"One of the most important levers of accountability is transparency. Everyone should have the facts," Duncan said. Secretary Duncan noted that the regulation was particularly important in light of the difficult economy. "Now more than ever, we need to use every tool at our disposal to make sure that taxpayer dollars are well-spent."
The Proposed Definition
The proposed definition of gainful employment announced in today's NPRM would take into consideration whether former students are repaying their federal student loans and the relationship between total student loan debt and average earnings after a postsecondary training program.
Fully eligible programs will either have at least 45% of their former students paying down the principal on their federal loans; or their graduates will have a debt-to-earnings ratio of less than 20% of discretionary income or 8% of total income. The programs would have to disclose their repayment rates and debt-to- earnings ratios unless they pass both these tests.
Ineligible programs will have less than 35% of their former students paying down the principal on their federal loans; and their graduates will have a debt-to-earnings ratio above 30% of discretionary income and 12% of total income. An ineligible program may not offer federal student aid to new students. It can provide one additional year of aid to current students, provided that it warns them about the high debt-to-earnings ratio.
Restricted programs are those that are not fully eligible or ineligible. Restricted programs are subject to limits on enrollment growth, and the institutions must both demonstrate employer support for the program and warn consumers and current students of high debt levels.
Gainful Employment Proposed Rule
|Repayment Rate||Above 12% of Total Income
Above 30% of Discretionary Income
|Below 8% of Total Income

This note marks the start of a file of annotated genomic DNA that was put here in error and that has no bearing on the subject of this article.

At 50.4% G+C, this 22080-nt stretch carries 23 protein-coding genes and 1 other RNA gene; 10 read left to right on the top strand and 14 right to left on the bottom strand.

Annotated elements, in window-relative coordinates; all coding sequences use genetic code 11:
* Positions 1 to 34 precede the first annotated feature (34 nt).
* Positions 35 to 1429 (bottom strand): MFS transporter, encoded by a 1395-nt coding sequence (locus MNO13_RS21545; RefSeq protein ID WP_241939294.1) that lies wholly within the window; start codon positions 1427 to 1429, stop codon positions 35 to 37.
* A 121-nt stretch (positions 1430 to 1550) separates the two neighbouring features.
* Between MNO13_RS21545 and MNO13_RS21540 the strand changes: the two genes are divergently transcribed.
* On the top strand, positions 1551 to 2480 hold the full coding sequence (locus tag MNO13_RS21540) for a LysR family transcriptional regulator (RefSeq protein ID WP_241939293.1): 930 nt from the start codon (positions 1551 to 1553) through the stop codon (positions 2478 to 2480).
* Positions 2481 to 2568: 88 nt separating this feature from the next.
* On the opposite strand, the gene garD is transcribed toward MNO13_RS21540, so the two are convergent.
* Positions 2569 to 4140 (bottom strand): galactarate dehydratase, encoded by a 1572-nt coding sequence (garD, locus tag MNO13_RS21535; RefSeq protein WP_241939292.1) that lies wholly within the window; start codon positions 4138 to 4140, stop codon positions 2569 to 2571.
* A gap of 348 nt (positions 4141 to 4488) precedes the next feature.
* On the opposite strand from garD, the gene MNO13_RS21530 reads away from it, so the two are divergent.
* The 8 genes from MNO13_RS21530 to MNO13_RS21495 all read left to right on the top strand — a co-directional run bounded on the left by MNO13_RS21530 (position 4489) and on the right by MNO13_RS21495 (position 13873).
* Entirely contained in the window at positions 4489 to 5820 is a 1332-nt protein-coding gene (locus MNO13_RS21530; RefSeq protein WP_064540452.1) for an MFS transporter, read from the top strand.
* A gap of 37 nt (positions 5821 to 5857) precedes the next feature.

Below 20% of Discretionary Income
|Above 45%||Fully Eligible||Fully Eligible||Fully Eligible|
|35% to 45%||Restricted||Restricted||Fully Eligible|
|Below 35%||Ineligible||Restricted||Fully Eligible|
The Department's proposal does not lower a program's repayment rate as a result of students who may be in lower-paying public service jobs. Program completers who qualify for Public Service Loan Forgiveness would be counted as "paying down the principal of their federal loans". Borrowers in income-based repayment would be treated as successfully repaying their loans if their incomes are high enough to allow them to pay more than the interest on their loans.
The public will have 45 days from the date of publication to comment on this NPRM, and the Department encourages institutions of higher education and other interested entities to comment both on these rules and their impact. The Department will carefully review all the comments it receives, with the goal of publishing a final rule by November 1.
Programs that fail to meet all of the repayment rate and debt-to-earnings ratio tests will be immediately required to alert applicants and current students that they may have difficulty repaying their loans after graduation. To give programs an opportunity to improve and to ensure data integrity, the Department is proposing that the 2012-13 academic year is the earliest a program could be found ineligible for federal student aid. In addition, there would be a cap of five percent on the programs that could lose eligibility in 2012, (as measured by the number of students completing those programs subject to the rule) to allow for a year of transition.
If there are no changes to their costs or quality (as measured by their graduates' earnings), the Department estimates that 5 percent of all programs would no longer be eligible to offer their students federal student aid and 55 percent of all programs would be required to warn their students about high debt-to-earnings ratios. The NPRM includes a detailed discussion of our analysis, and additional data are available at http://www2.ed.gov/policy/highered/reg/hearulemaking/2009/integrity.html.
The full NPRM may be found at http://www2.ed.gov/legislation/FedRegister/proprule/2010-3/072610a.html
Additional information on the Department's negotiated rulemaking efforts may be found on the web at: http://www2.ed.gov/policy/highered/reg/hearulemaking/2009/negreg-summerfall.html